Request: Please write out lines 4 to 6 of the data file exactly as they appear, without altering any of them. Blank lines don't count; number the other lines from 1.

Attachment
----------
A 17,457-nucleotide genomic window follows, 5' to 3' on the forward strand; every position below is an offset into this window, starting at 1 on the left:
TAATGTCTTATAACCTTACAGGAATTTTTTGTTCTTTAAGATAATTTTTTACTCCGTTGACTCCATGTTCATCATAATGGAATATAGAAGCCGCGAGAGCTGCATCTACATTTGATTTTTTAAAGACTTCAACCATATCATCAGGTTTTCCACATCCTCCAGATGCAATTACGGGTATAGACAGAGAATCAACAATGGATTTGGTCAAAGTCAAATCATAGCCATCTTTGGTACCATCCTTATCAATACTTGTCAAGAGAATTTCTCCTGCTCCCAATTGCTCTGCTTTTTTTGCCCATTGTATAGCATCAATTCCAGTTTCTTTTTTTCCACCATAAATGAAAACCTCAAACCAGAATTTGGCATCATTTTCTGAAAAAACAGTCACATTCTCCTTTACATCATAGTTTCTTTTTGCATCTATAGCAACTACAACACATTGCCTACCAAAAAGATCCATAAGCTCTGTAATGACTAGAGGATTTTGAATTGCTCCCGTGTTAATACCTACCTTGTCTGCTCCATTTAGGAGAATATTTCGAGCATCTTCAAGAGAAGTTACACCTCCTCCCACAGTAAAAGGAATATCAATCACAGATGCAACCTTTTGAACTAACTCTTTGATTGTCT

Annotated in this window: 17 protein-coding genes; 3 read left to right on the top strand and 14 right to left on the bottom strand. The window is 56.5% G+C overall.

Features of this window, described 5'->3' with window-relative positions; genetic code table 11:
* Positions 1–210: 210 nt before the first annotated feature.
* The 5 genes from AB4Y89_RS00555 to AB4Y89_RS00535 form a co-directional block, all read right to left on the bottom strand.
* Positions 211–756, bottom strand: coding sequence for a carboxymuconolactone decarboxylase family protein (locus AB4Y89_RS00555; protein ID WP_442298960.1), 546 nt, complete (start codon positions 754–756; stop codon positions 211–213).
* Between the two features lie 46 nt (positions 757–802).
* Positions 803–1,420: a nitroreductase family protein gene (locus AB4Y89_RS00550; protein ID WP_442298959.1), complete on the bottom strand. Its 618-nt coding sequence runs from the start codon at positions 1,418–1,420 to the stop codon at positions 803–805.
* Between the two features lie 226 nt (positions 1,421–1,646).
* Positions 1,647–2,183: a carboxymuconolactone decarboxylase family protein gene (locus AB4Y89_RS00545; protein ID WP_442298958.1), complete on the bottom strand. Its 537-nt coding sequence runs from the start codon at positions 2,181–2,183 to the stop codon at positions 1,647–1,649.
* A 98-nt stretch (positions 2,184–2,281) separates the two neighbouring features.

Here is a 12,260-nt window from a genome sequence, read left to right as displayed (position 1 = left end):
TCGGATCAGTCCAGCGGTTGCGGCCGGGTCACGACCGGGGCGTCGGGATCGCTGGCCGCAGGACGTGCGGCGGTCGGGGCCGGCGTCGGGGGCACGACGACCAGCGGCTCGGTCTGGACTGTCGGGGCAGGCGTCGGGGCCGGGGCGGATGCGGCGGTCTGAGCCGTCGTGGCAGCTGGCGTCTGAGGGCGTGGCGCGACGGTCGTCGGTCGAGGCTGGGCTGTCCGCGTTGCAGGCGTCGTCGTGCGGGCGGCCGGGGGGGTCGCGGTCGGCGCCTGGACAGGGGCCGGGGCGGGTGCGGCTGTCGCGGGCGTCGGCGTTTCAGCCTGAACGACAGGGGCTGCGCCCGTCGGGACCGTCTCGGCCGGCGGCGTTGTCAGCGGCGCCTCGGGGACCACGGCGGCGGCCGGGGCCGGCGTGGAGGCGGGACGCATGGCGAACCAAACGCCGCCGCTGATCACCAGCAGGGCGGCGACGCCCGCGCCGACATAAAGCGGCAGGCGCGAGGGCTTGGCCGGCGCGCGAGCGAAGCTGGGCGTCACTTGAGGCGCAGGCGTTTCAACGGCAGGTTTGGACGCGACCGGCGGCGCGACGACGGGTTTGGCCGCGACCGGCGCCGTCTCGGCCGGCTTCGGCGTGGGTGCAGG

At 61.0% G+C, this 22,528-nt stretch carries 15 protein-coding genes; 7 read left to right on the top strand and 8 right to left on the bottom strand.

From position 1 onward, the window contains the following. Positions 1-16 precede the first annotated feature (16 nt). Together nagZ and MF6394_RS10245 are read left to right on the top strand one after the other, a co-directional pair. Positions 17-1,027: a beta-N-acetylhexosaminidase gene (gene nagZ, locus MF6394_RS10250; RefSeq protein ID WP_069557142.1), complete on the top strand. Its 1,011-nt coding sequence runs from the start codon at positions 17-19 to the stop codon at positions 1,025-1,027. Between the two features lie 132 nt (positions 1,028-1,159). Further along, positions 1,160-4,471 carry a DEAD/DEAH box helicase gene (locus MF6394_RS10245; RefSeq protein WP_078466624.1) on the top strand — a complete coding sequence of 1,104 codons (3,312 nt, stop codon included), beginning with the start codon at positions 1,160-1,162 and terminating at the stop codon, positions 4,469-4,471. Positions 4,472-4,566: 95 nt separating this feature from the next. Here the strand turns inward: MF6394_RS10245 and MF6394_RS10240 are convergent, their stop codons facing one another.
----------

Features of this window, described 5'->3' with window-relative positions; genetic code table 11:
* Positions 1–210: 210 nt before the first annotated feature.
* The 5 genes from AB4Y89_RS00555 to AB4Y89_RS00535 form a co-directional block, all read right to left on the bottom strand.